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How Do I Plow Snow on dirt/muddy wet driveway

Discussion in 'Fisher Engineering Discussion' started by superjukebox, Dec 29, 2011.

  1. superjukebox

    superjukebox Junior Member
    Messages: 7

    Employees who have been plowing longer than I just leave the wet snow and they DO NOT plow in order to not "dig up" the dirt / muddy driveway. This causes freeze over and a nasty driveway. Should the dirt and muddy driveway be plowed by "back dragging" instead of leaving it to freeze or is there a better way?
     
  2. RepoMan207

    RepoMan207 PlowSite Fanatic
    from Maine
    Messages: 5,033

    It's going to be a mess either way....the best thing to do is raise the plow a tad and have at it. If it digs in, raise it some more. If you can drive a car through it, then just leave it alone. It's better then the alternative.

    You can buy a set of shoes for the plow, but they're worthless. Some guys take a pipe and cut it length wise and slap it on the cutting edge...effective, but not really needed, plus it can be a pain in the ass to handle and store. Your in NH...going forward the ground will be frozen enough to tolerate plowing anyway.
     
  3. superjukebox

    superjukebox Junior Member
    Messages: 7

    Thanks. In New Hampshire we have had more muddy than frozen. Wouldn't the "back dragging" be the best way? If I can drive a car through it during the daytime doesn't mean I should drive a car through it at night when it freezes up. That's the real problem. Your thoughts?
     
  4. grandview

    grandview PlowSite Fanatic
    Messages: 14,609

    Back dragging will work if theres not to much snow on it. This will keep it smooth until it freezes.
     
  5. RepoMan207

    RepoMan207 PlowSite Fanatic
    from Maine
    Messages: 5,033

    Really? No, back dragging it isn't the best way. Maybe you should leave the plowing to the people that know how. I have a feeling that your creping as a plow guy, but in reality your nothing more then a homeowner who thinks they know best.
     
  6. superjukebox

    superjukebox Junior Member
    Messages: 7

    creping?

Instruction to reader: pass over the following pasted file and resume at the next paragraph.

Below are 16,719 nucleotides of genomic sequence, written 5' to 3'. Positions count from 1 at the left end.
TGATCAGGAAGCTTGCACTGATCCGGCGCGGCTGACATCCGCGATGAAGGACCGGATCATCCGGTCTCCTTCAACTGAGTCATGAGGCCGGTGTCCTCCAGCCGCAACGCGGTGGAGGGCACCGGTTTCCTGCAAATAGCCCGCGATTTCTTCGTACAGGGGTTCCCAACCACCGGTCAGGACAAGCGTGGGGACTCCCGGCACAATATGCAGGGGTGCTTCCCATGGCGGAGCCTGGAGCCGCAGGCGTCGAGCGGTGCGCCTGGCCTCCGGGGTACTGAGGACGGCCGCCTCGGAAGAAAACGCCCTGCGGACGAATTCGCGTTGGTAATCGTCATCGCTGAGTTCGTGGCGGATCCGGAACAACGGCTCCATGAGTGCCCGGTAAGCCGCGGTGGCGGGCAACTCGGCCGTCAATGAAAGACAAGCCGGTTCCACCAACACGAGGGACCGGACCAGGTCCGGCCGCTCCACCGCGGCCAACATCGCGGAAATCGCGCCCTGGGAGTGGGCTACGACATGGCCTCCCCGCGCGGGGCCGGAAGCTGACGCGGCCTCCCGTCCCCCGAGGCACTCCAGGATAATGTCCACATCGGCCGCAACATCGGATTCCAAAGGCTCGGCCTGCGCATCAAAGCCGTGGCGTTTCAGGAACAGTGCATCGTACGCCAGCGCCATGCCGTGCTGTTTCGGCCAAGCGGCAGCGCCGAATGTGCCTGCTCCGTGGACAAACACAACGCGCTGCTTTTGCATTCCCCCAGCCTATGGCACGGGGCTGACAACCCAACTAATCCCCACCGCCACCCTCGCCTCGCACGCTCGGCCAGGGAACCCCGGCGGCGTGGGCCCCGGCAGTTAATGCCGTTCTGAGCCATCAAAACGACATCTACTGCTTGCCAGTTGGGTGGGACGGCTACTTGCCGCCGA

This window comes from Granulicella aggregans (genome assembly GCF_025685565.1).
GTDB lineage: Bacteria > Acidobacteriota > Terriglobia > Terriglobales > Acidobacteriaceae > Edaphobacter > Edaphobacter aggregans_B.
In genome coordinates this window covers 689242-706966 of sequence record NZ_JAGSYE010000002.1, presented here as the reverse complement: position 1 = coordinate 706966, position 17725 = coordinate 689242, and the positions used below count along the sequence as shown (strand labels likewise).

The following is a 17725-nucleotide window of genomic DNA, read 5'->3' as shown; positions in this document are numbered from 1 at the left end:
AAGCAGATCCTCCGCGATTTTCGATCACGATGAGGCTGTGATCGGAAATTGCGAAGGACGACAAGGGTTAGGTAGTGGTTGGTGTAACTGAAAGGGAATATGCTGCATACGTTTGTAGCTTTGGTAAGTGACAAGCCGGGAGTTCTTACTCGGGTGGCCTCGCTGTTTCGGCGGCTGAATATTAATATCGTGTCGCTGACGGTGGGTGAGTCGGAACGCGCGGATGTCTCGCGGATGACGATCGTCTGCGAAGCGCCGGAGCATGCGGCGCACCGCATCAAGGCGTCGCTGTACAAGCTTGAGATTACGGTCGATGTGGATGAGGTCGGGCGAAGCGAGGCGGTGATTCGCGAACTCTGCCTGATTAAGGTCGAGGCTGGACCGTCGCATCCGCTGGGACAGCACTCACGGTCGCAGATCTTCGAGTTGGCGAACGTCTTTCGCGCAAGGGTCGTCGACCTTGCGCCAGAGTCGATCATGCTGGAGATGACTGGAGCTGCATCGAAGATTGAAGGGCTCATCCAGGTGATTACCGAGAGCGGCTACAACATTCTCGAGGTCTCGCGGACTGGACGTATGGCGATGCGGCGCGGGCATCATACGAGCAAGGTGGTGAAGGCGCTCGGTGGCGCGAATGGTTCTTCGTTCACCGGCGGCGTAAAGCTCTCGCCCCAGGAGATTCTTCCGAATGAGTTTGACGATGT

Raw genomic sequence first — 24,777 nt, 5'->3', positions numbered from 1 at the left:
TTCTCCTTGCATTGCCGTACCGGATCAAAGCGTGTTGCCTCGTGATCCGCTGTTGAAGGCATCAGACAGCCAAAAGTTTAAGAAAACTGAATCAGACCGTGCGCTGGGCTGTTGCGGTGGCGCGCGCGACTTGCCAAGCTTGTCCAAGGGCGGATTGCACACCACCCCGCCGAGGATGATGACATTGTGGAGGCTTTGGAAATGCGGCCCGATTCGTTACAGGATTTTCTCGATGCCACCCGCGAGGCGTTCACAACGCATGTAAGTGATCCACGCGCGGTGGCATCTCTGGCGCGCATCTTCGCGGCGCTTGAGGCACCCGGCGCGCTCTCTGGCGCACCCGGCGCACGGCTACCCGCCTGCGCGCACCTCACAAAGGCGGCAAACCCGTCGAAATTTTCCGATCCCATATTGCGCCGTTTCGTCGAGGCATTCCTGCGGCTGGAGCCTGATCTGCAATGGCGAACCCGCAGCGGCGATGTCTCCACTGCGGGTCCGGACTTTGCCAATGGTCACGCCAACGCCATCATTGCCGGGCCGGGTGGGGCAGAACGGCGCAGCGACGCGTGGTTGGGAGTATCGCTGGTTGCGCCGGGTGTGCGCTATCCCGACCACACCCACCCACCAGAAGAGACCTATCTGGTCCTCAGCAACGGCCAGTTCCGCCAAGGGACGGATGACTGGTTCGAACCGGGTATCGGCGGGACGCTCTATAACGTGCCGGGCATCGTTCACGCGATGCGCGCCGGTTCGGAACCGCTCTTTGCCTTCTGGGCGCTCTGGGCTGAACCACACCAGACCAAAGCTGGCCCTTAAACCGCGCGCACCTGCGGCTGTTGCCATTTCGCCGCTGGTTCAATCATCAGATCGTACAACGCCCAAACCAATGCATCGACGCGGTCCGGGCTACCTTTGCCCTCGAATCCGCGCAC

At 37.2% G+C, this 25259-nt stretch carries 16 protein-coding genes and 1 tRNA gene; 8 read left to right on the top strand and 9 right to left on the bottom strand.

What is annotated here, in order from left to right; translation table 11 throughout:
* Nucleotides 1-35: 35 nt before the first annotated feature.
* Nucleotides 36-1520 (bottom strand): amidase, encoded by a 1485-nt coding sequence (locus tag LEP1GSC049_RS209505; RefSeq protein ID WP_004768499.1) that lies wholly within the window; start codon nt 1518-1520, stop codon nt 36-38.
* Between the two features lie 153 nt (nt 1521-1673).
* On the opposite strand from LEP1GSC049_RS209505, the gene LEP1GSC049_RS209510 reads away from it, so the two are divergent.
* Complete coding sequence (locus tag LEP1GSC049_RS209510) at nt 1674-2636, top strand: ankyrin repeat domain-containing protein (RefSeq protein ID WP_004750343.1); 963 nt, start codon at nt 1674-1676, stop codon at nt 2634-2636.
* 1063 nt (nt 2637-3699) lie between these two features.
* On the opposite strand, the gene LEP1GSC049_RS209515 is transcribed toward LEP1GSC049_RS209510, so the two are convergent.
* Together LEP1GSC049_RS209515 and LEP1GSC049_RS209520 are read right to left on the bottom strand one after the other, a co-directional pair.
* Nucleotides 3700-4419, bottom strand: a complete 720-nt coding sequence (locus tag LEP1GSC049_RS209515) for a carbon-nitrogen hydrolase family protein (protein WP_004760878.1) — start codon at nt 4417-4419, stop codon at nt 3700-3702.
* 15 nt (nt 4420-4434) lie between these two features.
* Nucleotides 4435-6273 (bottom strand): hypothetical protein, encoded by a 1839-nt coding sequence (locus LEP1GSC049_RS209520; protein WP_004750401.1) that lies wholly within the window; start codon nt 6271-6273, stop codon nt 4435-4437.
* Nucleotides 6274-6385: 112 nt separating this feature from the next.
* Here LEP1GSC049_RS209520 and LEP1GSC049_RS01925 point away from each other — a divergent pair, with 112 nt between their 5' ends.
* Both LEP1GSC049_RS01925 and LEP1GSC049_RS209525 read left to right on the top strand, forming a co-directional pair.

No it's not that. When I arrive to work at 11pm I have to drive into a frozen driveway that is full of ruts and big icy tire tracks and I'm afraid I'm going to blow a tire out. If the driveway was smooth that wouldn't be the case and I could put ice melt down The ice melt doesn't help much on large frozen tire tracks.
     
  7. superjukebox

    superjukebox Junior Member
    Messages: 7

    Is back dragging the best way or does lifting the blade off the ground work better for a few inches of snow / slush? Slush freezing over is the problem with the big frozen tire tracks late at night. Anything has got to be better than frozen slush. Thanks for your reply.
     
    Last edited: Dec 29, 2011
  8. superjukebox

    superjukebox Junior Member
    Messages: 7

    Is back dragging the best way or does lifting the blade off the ground work better for a few inches of snow / slush? Slush freezing over is the problem with the big frozen tire tracks late at night. Anything has got to be better than frozen slush. Thanks for your reply.
     
  9. RepoMan207

    RepoMan207 PlowSite Fanatic
    from Maine
    Messages: 5,033

    All I can say is if the temperatures are favorable for such conditions, then there is no reason they can't plow that area. Occasionally there are times that you can wait to plow soft areas..or re plow soft areas once the temperatures go back down for the day.
     
  10. superjukebox

    superjukebox Junior Member
    Messages: 7

    Thanks. But once the slush freezes you can't plow it and the ground won't freeze as fast if it is covered in ice. Also, if you wait until after the ice melts then you have more mud once again. If you plow or "back drag" the slush it won't be there to melt again creating more mud.

    I just thought plowing or "back dragging" would remove slush from freezing and from creating a hazardous surface and there would be less ice/snow/slush/ice from melting once again creating more ice and again more mud.

    I guess you must remove as much snow/slush as possible when the threat of freezing is apparent to avoid freezing, ruts, frozen tire tracks, refreezing, more mud, vehicle damage and personal injury.

    I've never seen a situation where 3" or more of wet slush was left to freeze over on a dirt driveway which only seems to create more problems over the long term.
     
  11. 7_below

    7_below Senior Member
    Messages: 245